Buried somewhere in this smart but somewhat disorganized and repetitious movie about The Satanic Temple is a trickier, potentially deeper and more all-encompassing work.
“I don’t like you/but I love you.” So went a jukebox hit of the ‘60s, “You Really Got A Hold On Me,” written by Smokey Robinson for him and his group the Miracles and memorably covered by The Beatles. About suffering they were never wrong, the old masters, and so on.
The dislike between Thomas and Damien, the teen protagonists of the latest film by French master André Téchiné, is plain and real enough. Whether it's masking "love" is ultimately open to question, but what it barely masks is a raw erotic magnetism. Damien (Kacey Mottet Klein) is a pale, gangly scholarly type who’s got a relatively cushy life in a very scenic mountain village. His dad is away in the army (he’s a pilot) and his doctor mother (Sandrine Kiberlain) is a do-gooder around the neighborhood. One way she helps out the community is by inviting Thomas (Corentin Fila), a mixed-race adopted kid from a less privileged family whose mother is ill, to live in the house with her and Damien. Bad move: Thomas and Damien, who despite differing characteristics occupy comparably low rungs on their school’s status ladder, have been shoving and kicking and fighting each other most of the winter term at school.
Once they’re thrown into the same environment, something’s gotta give. Discovering one’s sexuality is a different deal in the 21st century than it has been in older coming-of-age films. And Téchiné, despite being 70, shows a sharp eye not just for how young people of today dress and accessorize, but how they carry themselves. For this film he’s enlisted “Girlhood” director Céline Sciamma as a co-writer, and working with the younger filmmaker certainly must have helped. But this isn’t a film that makes a big deal of its contemporary authenticity; it wears its carefully measured elements lightly, the better to shine a light on its intriguing characters.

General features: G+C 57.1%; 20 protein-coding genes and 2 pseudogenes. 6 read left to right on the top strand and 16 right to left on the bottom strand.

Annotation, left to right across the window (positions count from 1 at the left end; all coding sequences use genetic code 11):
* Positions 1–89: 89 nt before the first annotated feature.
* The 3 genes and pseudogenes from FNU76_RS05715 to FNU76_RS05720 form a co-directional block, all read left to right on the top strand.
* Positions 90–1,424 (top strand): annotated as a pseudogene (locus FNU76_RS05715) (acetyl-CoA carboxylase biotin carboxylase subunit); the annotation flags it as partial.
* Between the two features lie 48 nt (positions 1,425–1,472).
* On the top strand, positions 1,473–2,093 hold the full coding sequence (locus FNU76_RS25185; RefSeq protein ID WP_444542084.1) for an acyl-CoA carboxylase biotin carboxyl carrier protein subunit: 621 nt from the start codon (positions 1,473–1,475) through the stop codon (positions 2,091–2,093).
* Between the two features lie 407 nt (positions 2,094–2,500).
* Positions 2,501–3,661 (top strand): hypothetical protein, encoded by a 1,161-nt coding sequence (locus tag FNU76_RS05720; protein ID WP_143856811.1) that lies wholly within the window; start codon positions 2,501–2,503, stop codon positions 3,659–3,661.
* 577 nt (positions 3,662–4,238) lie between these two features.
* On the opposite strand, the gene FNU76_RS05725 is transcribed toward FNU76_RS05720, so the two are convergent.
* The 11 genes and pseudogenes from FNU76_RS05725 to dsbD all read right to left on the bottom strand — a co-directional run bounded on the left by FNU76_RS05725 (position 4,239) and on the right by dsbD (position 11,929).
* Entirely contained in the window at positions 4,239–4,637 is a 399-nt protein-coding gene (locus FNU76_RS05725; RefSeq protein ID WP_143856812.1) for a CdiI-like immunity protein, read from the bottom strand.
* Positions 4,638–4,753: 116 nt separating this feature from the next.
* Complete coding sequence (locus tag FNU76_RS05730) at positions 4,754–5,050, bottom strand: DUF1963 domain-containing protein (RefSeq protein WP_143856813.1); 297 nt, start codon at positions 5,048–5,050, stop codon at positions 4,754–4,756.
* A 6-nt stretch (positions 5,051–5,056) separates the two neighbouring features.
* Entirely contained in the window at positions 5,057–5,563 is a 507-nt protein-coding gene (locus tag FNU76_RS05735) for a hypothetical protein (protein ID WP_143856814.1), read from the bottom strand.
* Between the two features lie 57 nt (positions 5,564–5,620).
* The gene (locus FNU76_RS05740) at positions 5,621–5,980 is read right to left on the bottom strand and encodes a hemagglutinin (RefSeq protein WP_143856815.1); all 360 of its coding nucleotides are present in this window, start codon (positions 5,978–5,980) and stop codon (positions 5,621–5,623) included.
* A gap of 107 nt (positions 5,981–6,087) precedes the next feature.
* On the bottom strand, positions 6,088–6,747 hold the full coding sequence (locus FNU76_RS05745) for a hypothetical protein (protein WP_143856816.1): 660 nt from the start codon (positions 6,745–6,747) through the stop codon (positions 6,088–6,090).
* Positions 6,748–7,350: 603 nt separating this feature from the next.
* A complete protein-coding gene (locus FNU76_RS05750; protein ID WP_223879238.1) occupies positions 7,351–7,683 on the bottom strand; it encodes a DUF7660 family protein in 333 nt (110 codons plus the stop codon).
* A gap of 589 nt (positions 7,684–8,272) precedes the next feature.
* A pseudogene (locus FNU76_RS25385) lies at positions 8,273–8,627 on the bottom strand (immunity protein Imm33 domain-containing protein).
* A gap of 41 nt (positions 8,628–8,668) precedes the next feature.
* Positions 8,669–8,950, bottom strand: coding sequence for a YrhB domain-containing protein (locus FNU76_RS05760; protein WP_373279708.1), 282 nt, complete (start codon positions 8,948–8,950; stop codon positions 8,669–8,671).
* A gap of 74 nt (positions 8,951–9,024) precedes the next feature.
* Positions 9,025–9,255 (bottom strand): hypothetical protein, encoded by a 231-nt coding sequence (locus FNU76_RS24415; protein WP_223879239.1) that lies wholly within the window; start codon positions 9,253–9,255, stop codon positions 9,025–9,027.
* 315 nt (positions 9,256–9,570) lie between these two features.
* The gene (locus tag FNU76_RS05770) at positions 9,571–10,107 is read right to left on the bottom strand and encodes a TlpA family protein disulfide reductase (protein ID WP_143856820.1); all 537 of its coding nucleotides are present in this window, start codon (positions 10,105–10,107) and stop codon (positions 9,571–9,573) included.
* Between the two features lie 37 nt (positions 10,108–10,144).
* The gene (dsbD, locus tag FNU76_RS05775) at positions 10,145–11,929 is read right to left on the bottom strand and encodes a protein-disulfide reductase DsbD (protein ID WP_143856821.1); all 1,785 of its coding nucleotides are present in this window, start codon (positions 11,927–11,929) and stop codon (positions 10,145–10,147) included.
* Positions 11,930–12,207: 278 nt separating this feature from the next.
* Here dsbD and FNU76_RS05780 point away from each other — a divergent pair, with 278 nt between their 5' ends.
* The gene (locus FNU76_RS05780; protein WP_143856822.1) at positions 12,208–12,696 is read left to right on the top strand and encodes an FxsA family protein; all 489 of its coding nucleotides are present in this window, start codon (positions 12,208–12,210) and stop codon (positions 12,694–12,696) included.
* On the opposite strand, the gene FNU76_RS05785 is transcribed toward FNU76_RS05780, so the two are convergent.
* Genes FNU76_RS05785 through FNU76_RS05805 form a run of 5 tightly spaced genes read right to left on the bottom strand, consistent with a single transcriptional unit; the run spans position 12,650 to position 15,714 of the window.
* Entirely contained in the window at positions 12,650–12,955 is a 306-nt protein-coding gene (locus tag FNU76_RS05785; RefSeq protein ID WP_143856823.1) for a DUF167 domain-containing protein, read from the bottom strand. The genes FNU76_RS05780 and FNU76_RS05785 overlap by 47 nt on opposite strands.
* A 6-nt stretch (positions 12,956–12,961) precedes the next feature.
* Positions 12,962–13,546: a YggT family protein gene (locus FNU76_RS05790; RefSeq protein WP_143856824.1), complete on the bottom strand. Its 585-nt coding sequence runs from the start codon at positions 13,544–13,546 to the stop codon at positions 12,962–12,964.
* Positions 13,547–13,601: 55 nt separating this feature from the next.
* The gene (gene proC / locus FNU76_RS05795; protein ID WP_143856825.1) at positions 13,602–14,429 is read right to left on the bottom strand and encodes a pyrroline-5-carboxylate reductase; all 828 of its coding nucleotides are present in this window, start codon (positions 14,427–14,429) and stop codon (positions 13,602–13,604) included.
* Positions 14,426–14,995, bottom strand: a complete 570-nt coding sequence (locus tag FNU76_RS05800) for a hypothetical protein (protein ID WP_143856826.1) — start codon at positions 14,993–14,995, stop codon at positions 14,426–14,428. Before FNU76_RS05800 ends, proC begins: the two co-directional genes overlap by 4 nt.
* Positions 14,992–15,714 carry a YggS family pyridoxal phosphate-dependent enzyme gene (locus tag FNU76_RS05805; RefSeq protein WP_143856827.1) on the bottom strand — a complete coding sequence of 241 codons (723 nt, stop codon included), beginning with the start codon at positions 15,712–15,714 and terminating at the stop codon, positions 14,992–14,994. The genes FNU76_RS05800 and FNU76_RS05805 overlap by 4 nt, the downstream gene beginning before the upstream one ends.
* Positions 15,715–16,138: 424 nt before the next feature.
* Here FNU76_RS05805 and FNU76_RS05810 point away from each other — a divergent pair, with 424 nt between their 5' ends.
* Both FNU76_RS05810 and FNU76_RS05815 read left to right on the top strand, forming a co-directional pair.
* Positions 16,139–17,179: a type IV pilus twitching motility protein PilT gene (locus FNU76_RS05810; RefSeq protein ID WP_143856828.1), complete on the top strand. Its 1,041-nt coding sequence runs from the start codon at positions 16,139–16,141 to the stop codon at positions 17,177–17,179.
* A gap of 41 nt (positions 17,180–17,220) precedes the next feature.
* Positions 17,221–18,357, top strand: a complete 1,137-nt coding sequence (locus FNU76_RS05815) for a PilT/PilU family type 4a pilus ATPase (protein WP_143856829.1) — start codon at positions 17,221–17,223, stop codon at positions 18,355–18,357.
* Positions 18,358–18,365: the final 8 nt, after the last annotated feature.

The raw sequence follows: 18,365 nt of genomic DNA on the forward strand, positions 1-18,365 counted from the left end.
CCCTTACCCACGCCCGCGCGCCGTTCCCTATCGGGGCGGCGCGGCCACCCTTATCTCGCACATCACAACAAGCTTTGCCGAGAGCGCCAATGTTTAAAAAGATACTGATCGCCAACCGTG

The film’s scenario (“freely adapted,” according to the credits, from a 2008 French TV movie titled “New Wave,” written and directed by Gael Morel, a former protégé of Téchiné’s) is not free of cliché; the second act trauma (while I normally hesitate to divide movies up into acts, because cinema isn’t theater, this movie invites the practice by explicitly dividing the action between three discrete school terms) is relatively predictable given the positions of the players. But by the same token it doesn’t resolve predictably. The movie saunters along with a kind of stoic naturalism that makes even the catastrophic events that befall the characters things to be coped with and worked through rather than world-enders. The assured cinematography of Julien Hirsch, using a lot of handheld camerawork but always maintaining firm control of a particular, unobtrusive point of view, contributes to the easy feel. The original score by Alexis Rault strikes moodily appropriate, lyrical and elegiac notes with discretion, and a repeated song by the late Burkinabé musician Victor Démé is beautiful and haunting.
“Need is part of nature … desire is not of natural origin. It is superfluous.” So goes a reading in one of Thomas and Damien’s school assignments. The project of “Being 17,” which is realized via the accretion of dozens of wonderful details, is to prove that assertion entirely wrong, to celebrate desire as the most natural and necessary thing in our lives.
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An essay about Martin Scorsese's Silence, as excerpted from the latest edition of Bright Wall/Dark Room.
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